In October 2020, Jamie Beaulieu, CAE, received the bad news that her association job was being eliminated due to pandemic-era budget cutbacks. She
In October 2020, Jamie Beaulieu, CAE, received the bad news that her association job was being eliminated due to pandemic-era budget cutbacks. She allowed herself a “day of mourning,” she says, then dove into her job search, “just picking myself back up the next day, activating my networks and rolling my sleeves up and getting started.”
COVID-19 has changed much of what job-hunting looks like for association executives like Beaulieu—virtual interviewing, new skill sets, different forms of networking. For Beaulieu, adjusting to that new environment paid off: Last July she landed a position at the American Bankers Association as senior vice president, executive education and CEO programs. She shared a few of her lessons learned about what the job hunt looks like now.
Network, but don’t always be job-hunting. While looking for work in a tight job market, Beaulieu did what candidates are always told to do: connect with groups of people to hear about potential opportunities. But she made a point to pursue connections that were as much about maintaining a sense of community as chasing down job leads. “It was really to keep my mind fresh,” she says. “You can only spend so much time updating your resume and writing cover letters.” She took advantage of Coffee Chat, a standing half-hour morning Zoom meeting for association professionals that launched during the pandemic, to talk shop and casually connect. (It’s still running: Contact its founder, Nicole Araujo, CAE, for more information by emailing her at [email protected].)
Professional development doesn’t stop between jobs. While she was sorting through job listings, Beaulieu also decided to complete a couple of certificate programs, one in leadership development, another in diversity, equity, and inclusion. She had been eager to do both before she was laid off, and now she had the opportunity. And it signaled to interviewers that she was still engaged in the profession. The training was “instrumental in helping me advance in the different searches I was a part of,” she says. “It showed employers that I wasn’t sitting around—that I was interested in learning and growing.”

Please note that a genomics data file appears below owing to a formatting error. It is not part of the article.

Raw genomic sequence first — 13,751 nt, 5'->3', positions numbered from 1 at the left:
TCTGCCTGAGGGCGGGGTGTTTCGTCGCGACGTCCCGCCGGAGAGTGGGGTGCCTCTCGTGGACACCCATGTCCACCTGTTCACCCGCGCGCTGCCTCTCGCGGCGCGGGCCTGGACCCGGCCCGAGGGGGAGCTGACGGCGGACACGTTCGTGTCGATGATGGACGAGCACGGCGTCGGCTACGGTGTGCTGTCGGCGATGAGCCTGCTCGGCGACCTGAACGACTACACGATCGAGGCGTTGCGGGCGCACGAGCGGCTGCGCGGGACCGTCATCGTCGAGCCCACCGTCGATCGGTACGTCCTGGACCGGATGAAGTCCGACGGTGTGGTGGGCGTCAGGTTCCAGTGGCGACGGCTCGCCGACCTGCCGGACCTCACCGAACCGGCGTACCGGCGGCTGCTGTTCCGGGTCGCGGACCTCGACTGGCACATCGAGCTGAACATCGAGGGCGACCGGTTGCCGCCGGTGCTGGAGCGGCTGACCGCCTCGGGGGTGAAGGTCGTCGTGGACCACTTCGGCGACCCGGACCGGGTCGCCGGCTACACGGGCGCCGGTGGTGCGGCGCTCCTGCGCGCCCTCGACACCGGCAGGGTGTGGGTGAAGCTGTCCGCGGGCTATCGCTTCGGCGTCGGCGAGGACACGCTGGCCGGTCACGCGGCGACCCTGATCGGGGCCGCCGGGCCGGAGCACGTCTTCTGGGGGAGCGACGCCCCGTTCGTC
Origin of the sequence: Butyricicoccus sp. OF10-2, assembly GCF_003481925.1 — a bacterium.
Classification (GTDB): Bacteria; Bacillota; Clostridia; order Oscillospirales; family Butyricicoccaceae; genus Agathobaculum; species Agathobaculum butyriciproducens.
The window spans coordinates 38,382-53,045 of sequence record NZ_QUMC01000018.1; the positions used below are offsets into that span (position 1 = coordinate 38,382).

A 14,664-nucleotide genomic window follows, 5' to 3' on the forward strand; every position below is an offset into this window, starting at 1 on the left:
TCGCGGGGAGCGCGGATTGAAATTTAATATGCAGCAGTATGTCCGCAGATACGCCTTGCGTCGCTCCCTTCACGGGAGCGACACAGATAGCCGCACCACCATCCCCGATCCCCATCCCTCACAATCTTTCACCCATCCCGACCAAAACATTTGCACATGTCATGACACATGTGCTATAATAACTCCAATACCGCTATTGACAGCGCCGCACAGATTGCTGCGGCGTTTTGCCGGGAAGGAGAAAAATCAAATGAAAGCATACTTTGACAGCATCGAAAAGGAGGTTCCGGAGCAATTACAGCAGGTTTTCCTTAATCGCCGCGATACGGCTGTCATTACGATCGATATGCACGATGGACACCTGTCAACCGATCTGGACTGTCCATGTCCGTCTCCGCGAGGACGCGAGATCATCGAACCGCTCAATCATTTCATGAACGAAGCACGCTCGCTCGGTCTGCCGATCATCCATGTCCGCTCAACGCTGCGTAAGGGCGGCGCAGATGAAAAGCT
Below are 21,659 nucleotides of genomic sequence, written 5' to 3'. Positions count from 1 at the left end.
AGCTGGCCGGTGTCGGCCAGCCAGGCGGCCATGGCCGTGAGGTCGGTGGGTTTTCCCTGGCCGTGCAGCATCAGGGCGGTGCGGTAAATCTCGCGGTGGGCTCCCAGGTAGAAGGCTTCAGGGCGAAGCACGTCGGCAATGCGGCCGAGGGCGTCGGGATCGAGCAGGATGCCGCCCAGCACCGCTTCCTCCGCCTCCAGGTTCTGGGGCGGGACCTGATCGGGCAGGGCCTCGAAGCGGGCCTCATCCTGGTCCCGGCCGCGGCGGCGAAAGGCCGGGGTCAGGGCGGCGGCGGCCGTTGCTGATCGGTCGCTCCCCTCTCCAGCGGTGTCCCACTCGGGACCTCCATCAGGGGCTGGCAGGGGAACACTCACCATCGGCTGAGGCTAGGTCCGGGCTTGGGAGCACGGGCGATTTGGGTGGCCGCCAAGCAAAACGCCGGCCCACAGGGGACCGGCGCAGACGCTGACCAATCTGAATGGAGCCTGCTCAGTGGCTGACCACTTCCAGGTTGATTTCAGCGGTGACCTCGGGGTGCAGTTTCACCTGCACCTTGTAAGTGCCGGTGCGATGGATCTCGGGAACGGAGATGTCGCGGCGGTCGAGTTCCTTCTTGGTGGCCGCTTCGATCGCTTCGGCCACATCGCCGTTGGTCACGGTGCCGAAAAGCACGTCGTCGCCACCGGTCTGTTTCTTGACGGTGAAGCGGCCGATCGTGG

Virtual interviewing brings its own set of demands. Interviewing with search committees over Zoom has its advantages, Beaulieu says. You can curate your home-office background to present the version of your professional self that you want to display. You can also keep notes handy in a way that might be awkward at an in-person meeting. But virtual interviewing requires a candidate to work harder to keep the energy up and maintain the interviewers’ attention. “It’s an exercise in brevity,” she says. “Somebody on Zoom is not going to be as engaged in your elevator pitch. You really need to cut to the point quickly, because you are now competing with anything else that’s on their screen.”
Make sure your new team is onboarded as well as you are. ABA remains a virtual office, which can make connection a challenge—Beaulieu joked that at an in-person conference last fall she was finally able to see what her colleagues looked like below their shoulders. Ensuring her new team got to know her required that she adjust to the realities of the Zoom screen: She created a PowerPoint about herself that she shared with her new colleagues. “I wanted to show them who I was not just in words, but also visually, because they may not meet me for a few months,” she says.
But the old rules of management still apply to onboarding, she notes—be a good listener, and look for common ground. “A lot of executive onboarding is founded in consensus-building and collaboration,” she says. “Being a new leader coming into their world required me showing them that I wanted to be part of that team and grow with them, not go over them.”
If you’ve been job hunting during the pandemic, what’s harder, easier, or simply different? Share your experiences in the comments.
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